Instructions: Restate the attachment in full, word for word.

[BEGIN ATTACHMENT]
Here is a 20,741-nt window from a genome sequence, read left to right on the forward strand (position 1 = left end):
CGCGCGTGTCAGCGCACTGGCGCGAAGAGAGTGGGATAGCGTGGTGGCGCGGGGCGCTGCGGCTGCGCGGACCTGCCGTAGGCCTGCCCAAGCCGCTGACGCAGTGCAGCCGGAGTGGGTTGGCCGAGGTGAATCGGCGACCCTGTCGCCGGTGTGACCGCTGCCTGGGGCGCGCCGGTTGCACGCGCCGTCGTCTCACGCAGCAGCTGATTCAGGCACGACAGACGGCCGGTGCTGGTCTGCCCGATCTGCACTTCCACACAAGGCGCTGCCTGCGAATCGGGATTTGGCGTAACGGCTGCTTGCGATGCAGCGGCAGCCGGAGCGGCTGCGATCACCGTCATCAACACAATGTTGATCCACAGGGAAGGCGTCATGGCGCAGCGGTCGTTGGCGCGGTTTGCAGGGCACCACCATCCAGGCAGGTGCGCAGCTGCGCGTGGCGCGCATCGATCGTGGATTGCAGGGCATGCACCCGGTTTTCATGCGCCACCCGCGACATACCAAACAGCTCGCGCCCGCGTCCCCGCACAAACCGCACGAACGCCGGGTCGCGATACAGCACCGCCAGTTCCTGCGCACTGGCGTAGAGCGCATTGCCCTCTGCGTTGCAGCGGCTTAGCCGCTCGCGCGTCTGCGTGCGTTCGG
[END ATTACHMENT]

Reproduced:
Here is a 20,741-nt window from a genome sequence, read left to right on the forward strand (position 1 = left end):
CGCGCGTGTCAGCGCACTGGCGCGAAGAGAGTGGGATAGCGTGGTGGCGCGGGGCGCTGCGGCTGCGCGGACCTGCCGTAGGCCTGCCCAAGCCGCTGACGCAGTGCAGCCGGAGTGGGTTGGCCGAGGTGAATCGGCGACCCTGTCGCCGGTGTGACCGCTGCCTGGGGCGCGCCGGTTGCACGCGCCGTCGTCTCACGCAGCAGCTGATTCAGGCACGACAGACGGCCGGTGCTGGTCTGCCCGATCTGCACTTCCACACAAGGCGCTGCCTGCGAATCGGGATTTGGCGTAACGGCTGCTTGCGATGCAGCGGCAGCCGGAGCGGCTGCGATCACCGTCATCAACACAATGTTGATCCACAGGGAAGGCGTCATGGCGCAGCGGTCGTTGGCGCGGTTTGCAGGGCACCACCATCCAGGCAGGTGCGCAGCTGCGCGTGGCGCGCATCGATCGTGGATTGCAGGGCATGCACCCGGTTTTCATGCGCCACCCGCGACATACCAAACAGCTCGCGCCCGCGTCCCCGCACAAACCGCACGAACGCCGGGTCGCGATACAGCACCGCCAGTTCCTGCGCACTGGCGTAGAGCGCATTGCCCTCTGCGTTGCAGCGGCTTAGCCGCTCGCGCGTCTGCGTGCGTTCGG